Tag Archives: Emily Browning

Whimsical Pop Fantasy

God Help the Girl

by Hope Madden

A unique take on the movie musical, Stuart Murdock’s God Help the Girl pulls you into the wistful world of Eve (Emily Browning), a damaged young girl whose talent may be her own salvation.

The Belle and Sebastian frontman wrote and directed the quirky drama with the kind of thoughtful flair he brings to his own music. Eve, a singer/songwriter with her own singular artistic vision, struggles to find her place and express her voice in the world. She falls in with fellow musician and delicate soul James (Olly Alexander).

It’s a coming of age tale layered with mental illness, artistic integrity, nonconformity, and a nostalgia for Sixties pop.

Murdock makes some interesting choices early in the film, experimenting with form while charming with this fantasy of hip youngsters in impossibly smashing outfits living their rock and roll dreams. He wisely edges their fanciful days with an uglier, forever threatening reality, giving the tale a melancholy aftertaste that fits the music.

Unfortunately, he doesn’t see his more interesting experiments through. He throws a lot of appealing ideas at the screen – Eve narrating her escape from the institution in a mischievous song, for instance – but drops them as quickly as he brings them up. Rather than a fantastical musical, it becomes a straight drama about starting a band, which loses the charm and forces you to notice the film’s weakness in scripting and acting.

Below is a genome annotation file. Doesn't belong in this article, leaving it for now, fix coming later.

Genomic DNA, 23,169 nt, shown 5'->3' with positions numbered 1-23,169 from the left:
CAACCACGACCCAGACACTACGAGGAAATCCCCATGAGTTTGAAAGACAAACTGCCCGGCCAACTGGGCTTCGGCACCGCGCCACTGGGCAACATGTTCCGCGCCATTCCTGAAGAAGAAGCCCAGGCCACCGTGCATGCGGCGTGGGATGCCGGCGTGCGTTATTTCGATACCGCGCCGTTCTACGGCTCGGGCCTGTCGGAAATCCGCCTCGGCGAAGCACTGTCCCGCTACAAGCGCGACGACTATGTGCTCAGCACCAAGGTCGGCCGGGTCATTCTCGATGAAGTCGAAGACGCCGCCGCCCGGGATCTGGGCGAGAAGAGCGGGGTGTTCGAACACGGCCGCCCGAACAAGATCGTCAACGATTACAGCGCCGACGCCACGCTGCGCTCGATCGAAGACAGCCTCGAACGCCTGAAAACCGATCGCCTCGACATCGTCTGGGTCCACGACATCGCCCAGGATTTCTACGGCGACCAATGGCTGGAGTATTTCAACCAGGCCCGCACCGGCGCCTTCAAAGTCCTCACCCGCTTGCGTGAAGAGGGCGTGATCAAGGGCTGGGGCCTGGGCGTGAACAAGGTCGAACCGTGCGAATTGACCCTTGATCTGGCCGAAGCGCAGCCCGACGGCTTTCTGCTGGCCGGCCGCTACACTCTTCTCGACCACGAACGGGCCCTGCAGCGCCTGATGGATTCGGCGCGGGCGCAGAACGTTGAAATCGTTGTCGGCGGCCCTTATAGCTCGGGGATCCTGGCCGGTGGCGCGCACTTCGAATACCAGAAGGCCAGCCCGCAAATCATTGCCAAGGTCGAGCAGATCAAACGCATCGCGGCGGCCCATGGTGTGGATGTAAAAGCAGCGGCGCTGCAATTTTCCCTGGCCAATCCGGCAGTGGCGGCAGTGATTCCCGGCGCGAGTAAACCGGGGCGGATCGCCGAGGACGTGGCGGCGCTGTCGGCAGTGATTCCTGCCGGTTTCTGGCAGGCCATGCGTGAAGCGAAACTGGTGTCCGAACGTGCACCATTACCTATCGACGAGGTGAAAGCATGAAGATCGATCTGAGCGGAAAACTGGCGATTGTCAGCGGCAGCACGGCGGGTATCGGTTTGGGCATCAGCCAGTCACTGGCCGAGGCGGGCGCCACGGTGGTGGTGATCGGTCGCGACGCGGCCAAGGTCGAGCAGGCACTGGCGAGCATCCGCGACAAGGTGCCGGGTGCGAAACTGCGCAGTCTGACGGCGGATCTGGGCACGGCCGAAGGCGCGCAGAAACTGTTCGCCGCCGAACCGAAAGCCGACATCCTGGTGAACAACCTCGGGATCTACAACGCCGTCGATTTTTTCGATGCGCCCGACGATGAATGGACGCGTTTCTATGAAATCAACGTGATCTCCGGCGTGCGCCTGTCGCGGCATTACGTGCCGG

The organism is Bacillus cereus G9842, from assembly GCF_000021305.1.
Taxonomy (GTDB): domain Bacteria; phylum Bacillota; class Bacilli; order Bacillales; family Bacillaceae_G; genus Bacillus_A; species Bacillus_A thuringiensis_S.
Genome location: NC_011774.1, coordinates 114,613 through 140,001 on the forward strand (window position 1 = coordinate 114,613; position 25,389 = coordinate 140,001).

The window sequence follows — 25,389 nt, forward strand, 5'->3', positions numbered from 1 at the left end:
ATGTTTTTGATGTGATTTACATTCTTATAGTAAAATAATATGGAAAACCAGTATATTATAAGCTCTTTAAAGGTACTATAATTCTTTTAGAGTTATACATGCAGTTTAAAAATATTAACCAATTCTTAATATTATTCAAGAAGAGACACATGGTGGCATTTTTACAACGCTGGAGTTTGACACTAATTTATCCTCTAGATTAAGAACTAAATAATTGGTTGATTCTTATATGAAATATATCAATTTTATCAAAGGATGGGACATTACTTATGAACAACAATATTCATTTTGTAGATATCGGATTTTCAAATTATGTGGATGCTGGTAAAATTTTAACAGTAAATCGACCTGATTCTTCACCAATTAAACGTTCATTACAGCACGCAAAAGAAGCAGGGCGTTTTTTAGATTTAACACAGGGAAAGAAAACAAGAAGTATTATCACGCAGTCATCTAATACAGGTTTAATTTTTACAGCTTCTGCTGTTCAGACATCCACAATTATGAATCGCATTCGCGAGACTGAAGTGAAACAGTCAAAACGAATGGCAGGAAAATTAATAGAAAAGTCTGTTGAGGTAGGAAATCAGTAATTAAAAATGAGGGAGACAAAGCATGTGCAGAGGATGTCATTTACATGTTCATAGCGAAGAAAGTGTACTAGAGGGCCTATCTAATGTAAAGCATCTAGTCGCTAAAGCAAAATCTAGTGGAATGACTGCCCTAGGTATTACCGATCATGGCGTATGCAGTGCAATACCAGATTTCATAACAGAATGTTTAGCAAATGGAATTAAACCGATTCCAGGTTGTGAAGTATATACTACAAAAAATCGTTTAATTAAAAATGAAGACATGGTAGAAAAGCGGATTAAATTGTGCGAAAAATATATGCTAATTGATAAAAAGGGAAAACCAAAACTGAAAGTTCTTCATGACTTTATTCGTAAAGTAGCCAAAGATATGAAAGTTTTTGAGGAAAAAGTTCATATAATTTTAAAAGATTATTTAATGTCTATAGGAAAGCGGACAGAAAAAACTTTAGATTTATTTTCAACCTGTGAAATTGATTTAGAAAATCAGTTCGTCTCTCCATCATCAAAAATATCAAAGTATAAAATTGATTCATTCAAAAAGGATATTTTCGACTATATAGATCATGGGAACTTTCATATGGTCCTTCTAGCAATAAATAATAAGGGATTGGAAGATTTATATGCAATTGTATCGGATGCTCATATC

Browning poses well; her acting, though, is not so strong. Alexander, on the other hand, brings something unique but recognizable to the role of the quietly smitten bandmate. And while their delightful adventures can be enjoyable to watch, the film eventually collapses under the weight of its own whimsy.

Murdock and company haven’t built a strong enough foundation for all the froth, leaving you with a film that tries to be provocative and meaningful but winds up settling for adorable.





Volcano Dead Ahead!




by George Wolf


Two doomed lovers kept apart by the strict class system of their era, fighting to be together as disaster looms. Plus there’s a scene with handcuffs and a haunting love theme at the end.

This remake of Titanic is called Pompeii, with a CGI Mt. Vesuvius showing tremendous range in the role of the iceberg.

The smoldering Milo (Kit Harington) is a gladiator/slave who catches the eye of Cassia (Emily Browning) , the daughter of a wealthy Pompeii businessman. Trouble is, she is unwillingly betrothed to the menacing Corvus, a visiting senator from Rome (Keifer Sutherland, unapologetically hammy).

As Milo and the other gladiators begin combat in the crowded arena, Vesuvius uncorks in very angry fashion, leaving an entire city scrambling for a seat on one of the boats to safety..seriously.

There’s just no way to watch this film without thinking of Titanic, except in the moments when a Sutherland is standing before a crowd to “open the games” and then you’re thinking of The Hunger Games and wouldn’t you rather be watching that?

Pompeii offers very little substance. Harington (staying in his Games of Thrones comfort zone) and Browning (Sucker Punch, Sleeping Beauty) fail to generate any chemistry or emotion, while the screenplay relies on empty cliches such as, “Welcome to your new home, savages!”

Director Paul W.S. Anderson (Resident Evil series, Event Horizon) is a bit lost in the quieter scenes, as if he’s just impatient, and hankerin’ to get back to the action. The abundance of shirtless hunks, along with Anderson’s knack for keeping M’lady cleavage in the frame whenever possible rank as weak attempts to keep attention from waning.

He’s much more at home creating a spectacle, and once the volcano erupts and madness ensues, Anderson does manage a few scenes that are visually impressive. So there’s that.

Still, Pompeii continues to ignore the most pressing issue.

Wasn’t there enough room on that piece of shipwreck for both Jack and Rose?